Top 8 Must-Watch Movies For Teachers

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Several good teacher movies can be inspirational for teachers to watch. Some of the best include Dead Poet’s Society, Freedom Writers, and To Sir, With Love. These movies all depict teachers who make a difference in their students’ lives and inspire them to achieve more than they ever thought possible.

Top 8 Must-Watch Movies For Teachers

Several good teacher movies can be inspirational for teachers to watch. Some of the best include Dead Poet’s Society, Freedom Writers, and To Sir, With Love. These movies all depict teachers who make a difference in their students’ lives and inspire them to achieve more than they ever thought possible.

Many great teacher movies can be enjoyed by both teachers and non-teachers alike. Some of the best teacher movies include Dead Poet’s Society, Good Will Hunting, Freedom Writers, and To Sir, With Love. These movies all deal with different aspects of teaching, and each one is excellent in its way. So, if you’re looking for a great movie that will inspire you, make you laugh, or simply touch your heart, you can consider watching any of these.

Movies and TV Shows have been a staple of the classroom for decades, but let’s not underestimate their educational value. Teachers can use the following movies to reinforce or start new topics in their curriculum, and students will stop asking questions about those obscure plot points once they understand how our favorite films are helping them to learn.

The 8 Must-Watch Movies For Teachers

Inception

Christopher Nolan’s 2010 blockbuster explores the dream concept within a dream. This movie has an entire scene in a classroom, where architecture is taught to students. It’s a great way to start learning about this topic, showing how our perception of space is often different from reality. In the classroom scene, Cobb (Leonardo DiCaprio) talks with his students about dreams while they are sleeping, discussing their dreams while unconscious during the top spinning experiment. A terrific concept that will make your students question everything they know!

The Matrix

In 1999, The Matrix hit theaters and introduced the world to alternative computer-created realities. In the film, the main character discovers that his real world is a computer program that allows machines to harvest humans for energy. This is a great way to start talking about artificial intelligence and its use today, such as Siri on your iPhone or Alexa in your home. However, it also leads nicely into the dangers of automation rebelling against its human creators, an increasingly common theme in films recently.

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Ferris Bueller’s Day Off

The poster boy of ditching school has valuable life lessons on his day off from class. Chief among them: never take school too seriously. In the film, Ferris uses his day off to investigate his best friend’s father’s auto repair business, and we see a whole sequence dedicated to learning that your career path may not initially be what you think it will be.

The Usual Suspects

This is another excellent example of a movie that can be used as an introduction to an unfamiliar subject. Except for Keyser Söze (Kevin Spacey), this movie has virtually no dialogue. It’s just an intriguing plot line featuring a man trying to tell everyone that he is Keyser Söze, but nobody listens to him because he does everything so well and looks exactly like him. It’s a great way to introduce the concept of identity and how your past can be used against you.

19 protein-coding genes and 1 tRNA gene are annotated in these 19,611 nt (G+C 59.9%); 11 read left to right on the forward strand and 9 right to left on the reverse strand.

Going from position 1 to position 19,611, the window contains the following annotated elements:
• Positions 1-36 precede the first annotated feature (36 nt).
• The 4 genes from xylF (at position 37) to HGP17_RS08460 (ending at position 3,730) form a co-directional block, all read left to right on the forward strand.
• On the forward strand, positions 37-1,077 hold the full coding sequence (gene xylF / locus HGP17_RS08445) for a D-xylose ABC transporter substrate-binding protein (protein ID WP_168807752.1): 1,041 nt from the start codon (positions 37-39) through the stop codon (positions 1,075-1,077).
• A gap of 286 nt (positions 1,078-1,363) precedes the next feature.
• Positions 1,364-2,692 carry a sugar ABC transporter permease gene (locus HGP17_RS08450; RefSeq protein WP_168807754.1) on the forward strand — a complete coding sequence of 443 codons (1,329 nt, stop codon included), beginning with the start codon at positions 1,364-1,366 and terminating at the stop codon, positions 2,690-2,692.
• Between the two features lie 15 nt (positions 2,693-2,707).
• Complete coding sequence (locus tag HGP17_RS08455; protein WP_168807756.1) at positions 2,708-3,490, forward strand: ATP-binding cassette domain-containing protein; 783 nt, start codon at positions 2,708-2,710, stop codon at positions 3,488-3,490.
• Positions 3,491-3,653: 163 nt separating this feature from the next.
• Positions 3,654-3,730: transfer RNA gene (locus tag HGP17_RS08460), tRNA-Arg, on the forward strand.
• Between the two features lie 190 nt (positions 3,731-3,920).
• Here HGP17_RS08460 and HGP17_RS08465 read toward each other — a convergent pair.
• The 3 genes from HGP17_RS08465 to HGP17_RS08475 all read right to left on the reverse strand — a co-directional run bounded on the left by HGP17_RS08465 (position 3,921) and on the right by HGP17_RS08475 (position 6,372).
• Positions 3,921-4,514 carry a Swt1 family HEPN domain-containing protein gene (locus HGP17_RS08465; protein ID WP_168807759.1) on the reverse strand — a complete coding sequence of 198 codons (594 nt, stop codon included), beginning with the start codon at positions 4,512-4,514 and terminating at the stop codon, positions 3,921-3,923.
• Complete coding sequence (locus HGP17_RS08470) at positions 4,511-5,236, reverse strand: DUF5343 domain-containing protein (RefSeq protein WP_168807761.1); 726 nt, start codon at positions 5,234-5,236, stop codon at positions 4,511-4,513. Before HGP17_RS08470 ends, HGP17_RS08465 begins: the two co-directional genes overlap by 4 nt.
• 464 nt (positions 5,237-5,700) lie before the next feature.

Airplane

Classic disaster movie that’s also an excellent introduction to aviation safety regulations. We see how pilots and air marshals practice emergencies and how to respond reasonably in a crisis. It will make your students smarter if it inspires them to learn more about real-life hijackings, turbulence, and other disasters. It also shows how everyone can be connected by video chat technology now, which is undeniably a reality these days in the classroom.

The Mosquito Coast

It’s hard not to include movies with one of the best lines of dialogue ever written into any list. But beyond that, this 1986 film is a great way to introduce the concepts of family and how genetics can influence your relationships with friends and strangers, even in extremis. It also shows how a man hit by a car may react differently from what you might expect. A nice lesson for young students!

Braveheart

High school teacher? Make sure you give this movie a watch. There are several great lessons in there, but the first one is how a classroom’s dynamics can influence its students’ opinions. In this film, William Wallace leads his Scottish menfolk against an English army to restore Scotland’s independence. A great way to introduce or reinforce the idea that students’ opinions and perspectives on topics should be considered when deciding on a lesson plan.

The Sixth Sense

This film focuses on death, especially what it looks like to others and how we deal with uncertainty when events unfold before us. The concept of the afterlife is discussed through the main character’s ghostly activities and how doctors can peer into another person’s soul, which allows them to determine whether they have died.

Final Thoughts

Movies are a great way to start and end your day at school. If you want to learn more about a subject, just watch a movie! Watching movies in class is also great for getting students to understand that some of their favorite films are actually education tools disguised as entertainment.

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